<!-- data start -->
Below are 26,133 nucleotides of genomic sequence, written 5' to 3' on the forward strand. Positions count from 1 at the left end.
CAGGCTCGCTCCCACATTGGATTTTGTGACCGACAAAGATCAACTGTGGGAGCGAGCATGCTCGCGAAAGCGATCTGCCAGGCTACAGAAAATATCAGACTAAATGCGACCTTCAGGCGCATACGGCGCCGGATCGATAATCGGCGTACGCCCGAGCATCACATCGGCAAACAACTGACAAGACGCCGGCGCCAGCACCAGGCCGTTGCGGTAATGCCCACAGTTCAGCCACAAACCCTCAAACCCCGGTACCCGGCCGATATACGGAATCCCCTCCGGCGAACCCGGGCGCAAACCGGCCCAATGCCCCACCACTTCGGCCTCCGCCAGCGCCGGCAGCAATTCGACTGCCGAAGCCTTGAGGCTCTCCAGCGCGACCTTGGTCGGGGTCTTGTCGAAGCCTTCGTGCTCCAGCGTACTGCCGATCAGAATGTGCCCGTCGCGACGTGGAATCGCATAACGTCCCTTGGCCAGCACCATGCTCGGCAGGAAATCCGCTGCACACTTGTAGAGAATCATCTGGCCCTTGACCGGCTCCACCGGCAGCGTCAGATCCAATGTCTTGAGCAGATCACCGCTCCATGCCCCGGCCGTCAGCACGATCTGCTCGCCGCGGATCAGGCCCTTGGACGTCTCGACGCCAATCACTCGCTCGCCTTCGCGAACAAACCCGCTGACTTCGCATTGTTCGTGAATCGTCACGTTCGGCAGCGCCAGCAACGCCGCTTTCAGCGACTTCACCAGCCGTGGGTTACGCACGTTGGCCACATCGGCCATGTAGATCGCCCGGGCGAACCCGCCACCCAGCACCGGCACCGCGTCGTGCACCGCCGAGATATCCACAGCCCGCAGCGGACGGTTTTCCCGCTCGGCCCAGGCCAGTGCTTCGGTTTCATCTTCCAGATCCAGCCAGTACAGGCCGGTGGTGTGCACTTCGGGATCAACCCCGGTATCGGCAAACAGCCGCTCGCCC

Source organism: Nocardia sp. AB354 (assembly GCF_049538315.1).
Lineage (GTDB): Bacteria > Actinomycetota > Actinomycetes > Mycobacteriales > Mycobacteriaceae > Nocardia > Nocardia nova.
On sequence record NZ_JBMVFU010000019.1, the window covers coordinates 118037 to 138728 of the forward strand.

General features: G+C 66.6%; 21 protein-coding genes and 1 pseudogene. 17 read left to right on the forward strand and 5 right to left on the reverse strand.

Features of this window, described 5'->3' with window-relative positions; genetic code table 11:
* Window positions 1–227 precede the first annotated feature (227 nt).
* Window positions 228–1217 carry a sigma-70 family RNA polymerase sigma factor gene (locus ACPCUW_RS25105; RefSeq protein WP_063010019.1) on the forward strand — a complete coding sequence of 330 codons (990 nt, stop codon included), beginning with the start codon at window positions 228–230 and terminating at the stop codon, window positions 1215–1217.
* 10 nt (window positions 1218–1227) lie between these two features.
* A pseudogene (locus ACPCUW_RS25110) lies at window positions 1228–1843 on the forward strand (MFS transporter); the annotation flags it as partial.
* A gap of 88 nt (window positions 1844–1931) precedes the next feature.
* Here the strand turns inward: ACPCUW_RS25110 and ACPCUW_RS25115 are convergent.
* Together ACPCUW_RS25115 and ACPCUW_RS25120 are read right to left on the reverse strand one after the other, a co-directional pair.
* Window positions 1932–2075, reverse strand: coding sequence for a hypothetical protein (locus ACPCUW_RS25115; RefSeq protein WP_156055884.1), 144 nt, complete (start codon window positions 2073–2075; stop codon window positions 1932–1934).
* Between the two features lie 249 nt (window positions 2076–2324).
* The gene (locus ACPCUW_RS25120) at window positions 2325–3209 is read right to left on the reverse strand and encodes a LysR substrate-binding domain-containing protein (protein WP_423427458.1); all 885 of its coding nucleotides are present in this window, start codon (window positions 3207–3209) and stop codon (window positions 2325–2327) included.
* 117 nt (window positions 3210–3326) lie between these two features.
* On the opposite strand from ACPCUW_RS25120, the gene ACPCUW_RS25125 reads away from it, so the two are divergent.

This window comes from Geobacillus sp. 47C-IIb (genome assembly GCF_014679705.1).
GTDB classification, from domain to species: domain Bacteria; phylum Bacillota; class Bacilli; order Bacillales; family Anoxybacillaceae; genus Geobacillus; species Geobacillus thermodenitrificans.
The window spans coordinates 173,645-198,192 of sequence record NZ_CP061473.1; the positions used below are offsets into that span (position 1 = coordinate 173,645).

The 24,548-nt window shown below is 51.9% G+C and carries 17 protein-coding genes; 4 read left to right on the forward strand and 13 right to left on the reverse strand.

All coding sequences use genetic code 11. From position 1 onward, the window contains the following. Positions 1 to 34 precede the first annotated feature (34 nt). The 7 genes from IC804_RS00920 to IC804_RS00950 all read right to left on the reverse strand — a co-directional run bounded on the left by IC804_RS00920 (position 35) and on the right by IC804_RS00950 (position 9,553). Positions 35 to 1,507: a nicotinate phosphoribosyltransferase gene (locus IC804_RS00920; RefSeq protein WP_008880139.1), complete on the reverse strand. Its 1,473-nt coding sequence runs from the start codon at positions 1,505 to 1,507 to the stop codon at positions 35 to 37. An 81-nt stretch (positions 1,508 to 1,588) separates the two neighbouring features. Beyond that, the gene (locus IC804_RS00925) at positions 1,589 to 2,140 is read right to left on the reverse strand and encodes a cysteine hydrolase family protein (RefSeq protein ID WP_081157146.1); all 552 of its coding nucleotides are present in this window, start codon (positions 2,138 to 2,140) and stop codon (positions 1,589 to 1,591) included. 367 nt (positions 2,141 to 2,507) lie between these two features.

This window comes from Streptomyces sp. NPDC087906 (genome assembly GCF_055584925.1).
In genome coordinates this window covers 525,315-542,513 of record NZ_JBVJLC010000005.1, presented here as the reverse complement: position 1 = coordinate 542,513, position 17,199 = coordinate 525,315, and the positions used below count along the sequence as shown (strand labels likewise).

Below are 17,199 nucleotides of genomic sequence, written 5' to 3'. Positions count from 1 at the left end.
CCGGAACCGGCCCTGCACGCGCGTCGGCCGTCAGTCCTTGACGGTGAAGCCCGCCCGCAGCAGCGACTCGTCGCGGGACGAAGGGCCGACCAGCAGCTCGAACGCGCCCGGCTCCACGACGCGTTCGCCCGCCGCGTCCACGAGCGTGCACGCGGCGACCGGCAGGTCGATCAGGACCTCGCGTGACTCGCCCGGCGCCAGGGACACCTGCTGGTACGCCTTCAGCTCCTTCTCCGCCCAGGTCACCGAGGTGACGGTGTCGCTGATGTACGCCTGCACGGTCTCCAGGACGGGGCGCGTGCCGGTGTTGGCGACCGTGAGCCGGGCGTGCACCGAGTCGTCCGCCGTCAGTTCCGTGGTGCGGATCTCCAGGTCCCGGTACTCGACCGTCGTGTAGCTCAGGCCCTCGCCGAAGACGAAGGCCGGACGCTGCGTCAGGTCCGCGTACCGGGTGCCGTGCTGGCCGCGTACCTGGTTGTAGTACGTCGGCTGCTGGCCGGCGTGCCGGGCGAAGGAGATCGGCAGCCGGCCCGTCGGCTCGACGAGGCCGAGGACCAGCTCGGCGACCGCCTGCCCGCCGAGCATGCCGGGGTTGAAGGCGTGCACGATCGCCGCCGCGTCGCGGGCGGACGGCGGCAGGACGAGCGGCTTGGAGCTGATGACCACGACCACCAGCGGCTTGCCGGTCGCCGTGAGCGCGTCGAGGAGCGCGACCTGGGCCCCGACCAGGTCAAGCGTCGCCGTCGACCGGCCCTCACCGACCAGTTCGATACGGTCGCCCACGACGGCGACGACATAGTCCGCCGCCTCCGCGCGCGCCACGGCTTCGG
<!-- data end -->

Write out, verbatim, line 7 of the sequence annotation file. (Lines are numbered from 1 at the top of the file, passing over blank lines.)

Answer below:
Features of this window, described 5'->3' with window-relative positions; genetic code table 11: